How to Get Started

Written by: Dr. Julian Fleron

You’re ready to embrace inquiry-based learning (IBL) in your mathematics for liberal arts (MLA), or other general education courses, with the help of Discovering the Art of Mathematics (DAoM) materials. How do you get started?

There is one, singular issue that must guide you in all of your decisions in planning, all of your actions in the classroom, and all of your interactions with students:

As the teacher you must relinquish the role of the active mathematician to the students. The majority of class time should be spent with all students engaged in authentic mathematical experiences – experiences where they are in the central, active roles. Your role as teacher must be entirely redefined – from an authority who dispenses knowledge to a coach and cheerleader who supports students in their creation/discovery of knowledge.

We will remind you of this repeatedly, because this is the most critical step that is required in getting started.

"The goal of teaching is learning, not teaching." — Hugo Rossi

Making A Commitment to IBL

For teachers inexperienced with inquiry-based learning, choosing to teach in a very different way can be an intimidating experience. To reap the power and benefits of inquiry-based learning, it is important to commit fully to it for a meaningful period of time. Think of it as a teaching experiment. Even two committed weeks can be a transformative experience that helps inform all of your future teaching. But give yourself that opportunity – “I’m going to commit myself to trying this for one semester and then reassess” or “I’m going to do this one chapter, just like they suggest” or “I’m going to do one topic as a replacement unit and see how it goes.”

What this means is that your initial responsibility is to provide appropriate mathematical tasks, investigations, problems, and projects that actively engage your students in mathematical inquiry. Then you get out of the way and let them do mathematics. Of course, you support them in this inquiry – but this is likely a very different teacher role than you have experienced if you are new to IBL. We strongly recommend that you take this plunge at the beginning of the semester. Inquiry-based learning requires not only changes in the teacher’s role, but different norms for the students. If the first two-thirds of the course has a traditional structure and then you make a switch to inquiry-based learning, it is much less likely to be successful.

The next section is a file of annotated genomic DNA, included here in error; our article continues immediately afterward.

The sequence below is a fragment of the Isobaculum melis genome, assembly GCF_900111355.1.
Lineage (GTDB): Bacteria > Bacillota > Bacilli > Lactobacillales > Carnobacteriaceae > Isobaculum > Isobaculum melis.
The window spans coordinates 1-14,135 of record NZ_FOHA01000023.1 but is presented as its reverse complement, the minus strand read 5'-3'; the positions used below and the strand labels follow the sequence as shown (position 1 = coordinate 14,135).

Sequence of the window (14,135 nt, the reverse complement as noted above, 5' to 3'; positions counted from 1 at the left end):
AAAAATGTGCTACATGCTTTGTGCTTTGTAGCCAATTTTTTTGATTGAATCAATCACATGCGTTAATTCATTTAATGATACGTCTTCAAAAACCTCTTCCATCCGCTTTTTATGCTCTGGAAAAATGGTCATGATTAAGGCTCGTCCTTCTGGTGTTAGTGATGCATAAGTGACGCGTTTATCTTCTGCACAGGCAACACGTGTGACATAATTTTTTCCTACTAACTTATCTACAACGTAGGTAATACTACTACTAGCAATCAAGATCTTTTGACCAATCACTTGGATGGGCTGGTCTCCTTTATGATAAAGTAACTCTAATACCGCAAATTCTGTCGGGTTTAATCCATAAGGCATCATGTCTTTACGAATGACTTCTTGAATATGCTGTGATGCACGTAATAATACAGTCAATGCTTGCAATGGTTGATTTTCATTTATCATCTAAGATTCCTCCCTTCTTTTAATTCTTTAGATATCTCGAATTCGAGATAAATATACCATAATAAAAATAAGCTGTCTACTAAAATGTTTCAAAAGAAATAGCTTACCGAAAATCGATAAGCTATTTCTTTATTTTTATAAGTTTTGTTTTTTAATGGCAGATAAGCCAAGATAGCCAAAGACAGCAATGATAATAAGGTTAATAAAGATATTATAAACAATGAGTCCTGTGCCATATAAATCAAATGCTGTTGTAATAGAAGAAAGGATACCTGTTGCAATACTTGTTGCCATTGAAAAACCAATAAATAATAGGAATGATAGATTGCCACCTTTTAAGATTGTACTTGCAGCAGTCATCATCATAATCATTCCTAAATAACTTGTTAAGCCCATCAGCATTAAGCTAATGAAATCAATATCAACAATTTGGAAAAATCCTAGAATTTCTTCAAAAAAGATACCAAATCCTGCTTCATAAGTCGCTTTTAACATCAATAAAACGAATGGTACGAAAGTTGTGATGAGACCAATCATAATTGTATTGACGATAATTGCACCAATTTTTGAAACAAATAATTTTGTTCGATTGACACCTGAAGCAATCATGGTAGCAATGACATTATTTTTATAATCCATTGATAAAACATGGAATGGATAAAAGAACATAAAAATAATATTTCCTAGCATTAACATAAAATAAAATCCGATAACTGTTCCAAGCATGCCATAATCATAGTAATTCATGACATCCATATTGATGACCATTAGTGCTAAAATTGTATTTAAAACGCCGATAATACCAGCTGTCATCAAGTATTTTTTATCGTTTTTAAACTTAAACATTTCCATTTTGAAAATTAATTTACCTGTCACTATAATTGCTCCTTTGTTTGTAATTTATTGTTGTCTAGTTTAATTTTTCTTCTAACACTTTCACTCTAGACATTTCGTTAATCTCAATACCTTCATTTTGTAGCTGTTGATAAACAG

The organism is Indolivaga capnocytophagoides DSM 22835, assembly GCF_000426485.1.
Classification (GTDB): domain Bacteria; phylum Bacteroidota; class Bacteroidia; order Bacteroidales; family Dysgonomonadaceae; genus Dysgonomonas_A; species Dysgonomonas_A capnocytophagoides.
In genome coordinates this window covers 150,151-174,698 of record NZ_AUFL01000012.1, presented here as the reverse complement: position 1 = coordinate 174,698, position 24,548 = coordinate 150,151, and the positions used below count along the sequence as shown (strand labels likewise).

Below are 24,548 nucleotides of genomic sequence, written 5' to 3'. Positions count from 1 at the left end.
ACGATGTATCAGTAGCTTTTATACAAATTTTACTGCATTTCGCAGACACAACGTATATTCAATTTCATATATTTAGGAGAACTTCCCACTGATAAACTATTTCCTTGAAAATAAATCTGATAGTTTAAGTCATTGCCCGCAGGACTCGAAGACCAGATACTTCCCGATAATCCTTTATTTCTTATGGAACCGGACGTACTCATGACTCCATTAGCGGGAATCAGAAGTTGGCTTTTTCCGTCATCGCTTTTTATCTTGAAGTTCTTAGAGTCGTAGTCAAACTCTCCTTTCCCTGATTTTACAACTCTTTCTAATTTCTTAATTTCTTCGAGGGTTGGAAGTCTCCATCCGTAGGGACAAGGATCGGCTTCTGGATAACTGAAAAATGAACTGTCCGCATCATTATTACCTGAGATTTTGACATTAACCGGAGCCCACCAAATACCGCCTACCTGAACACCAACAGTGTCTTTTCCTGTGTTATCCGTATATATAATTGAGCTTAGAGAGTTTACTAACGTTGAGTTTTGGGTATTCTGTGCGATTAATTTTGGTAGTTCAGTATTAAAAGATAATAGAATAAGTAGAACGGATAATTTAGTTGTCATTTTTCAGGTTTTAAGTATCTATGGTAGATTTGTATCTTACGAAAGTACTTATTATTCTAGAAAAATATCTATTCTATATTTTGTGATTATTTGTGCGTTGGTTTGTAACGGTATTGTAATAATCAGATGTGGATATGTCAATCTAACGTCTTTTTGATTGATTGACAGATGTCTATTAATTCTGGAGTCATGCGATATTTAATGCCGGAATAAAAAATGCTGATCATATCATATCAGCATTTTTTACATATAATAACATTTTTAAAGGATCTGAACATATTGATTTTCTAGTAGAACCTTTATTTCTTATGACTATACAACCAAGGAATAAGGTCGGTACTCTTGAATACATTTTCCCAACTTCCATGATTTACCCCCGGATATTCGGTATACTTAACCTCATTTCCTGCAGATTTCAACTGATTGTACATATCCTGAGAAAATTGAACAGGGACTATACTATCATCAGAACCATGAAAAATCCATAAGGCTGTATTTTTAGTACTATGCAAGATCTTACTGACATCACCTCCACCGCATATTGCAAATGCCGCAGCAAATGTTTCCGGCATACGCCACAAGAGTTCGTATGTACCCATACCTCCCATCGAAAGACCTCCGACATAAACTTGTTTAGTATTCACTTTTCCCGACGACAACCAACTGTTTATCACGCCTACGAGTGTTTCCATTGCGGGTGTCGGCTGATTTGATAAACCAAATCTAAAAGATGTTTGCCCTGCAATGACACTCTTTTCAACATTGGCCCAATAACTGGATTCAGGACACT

My first experience with inquiry-based learning in MLA was as a new Assistant Professor with no classroom experience in IBL, as a student or teacher. Excited, but overwhelmed with the wide-open opportunities for MLA – I had dreams of becoming a Carl Sagan figure for my students - my Department Chair handed me Harold Jacobs’ Mathematics: A Human Endeavor (whose structure is very much like DAoM books) and said, “Walk into class, given them this book and let the students’ work on these problem take over what happens in the classroom.” After teaching 50 sections of MLA in 20 years, I’m still amazed of the power of this approach – a collection of well-crafted problems/investigations/tasks for students to explore/solve/engage with - involving them in wonderful mathematical discovery.

We work to provide many resources for the use of IBL in MLA and other general education courses. But the starting point if you are new is simply to focus on getting started – putting things in the hands of the students.

“My job as a teacher is to make myself irrelevant.” — John Judge

Which Materials to Choose

Discovering the Art of Mathematics curriculum library has been designed specifically to provide curriculum resources to support inquiry-based learning in MLA. This material is ready to go, ready to form the basis of the guided student inquiry in your course.

It is up to you to choose which of this content you might use. There are 11 books in our series and many different ways they can be used:

  1. Choose One Book and Dive In – Each of our books provides materials that will more than fill a full-semester MLA course. I generally choose a single DAoM book and stick with it for much of the whole semester. I like to have the big, organizing themes that the books provide. If I have two sections, I generally use a different book in each section – I’m less likely to interfere in students’ inquiry if I am (re-)learning the material along with each class rather than immediately revisiting in my second class what just happened in my first.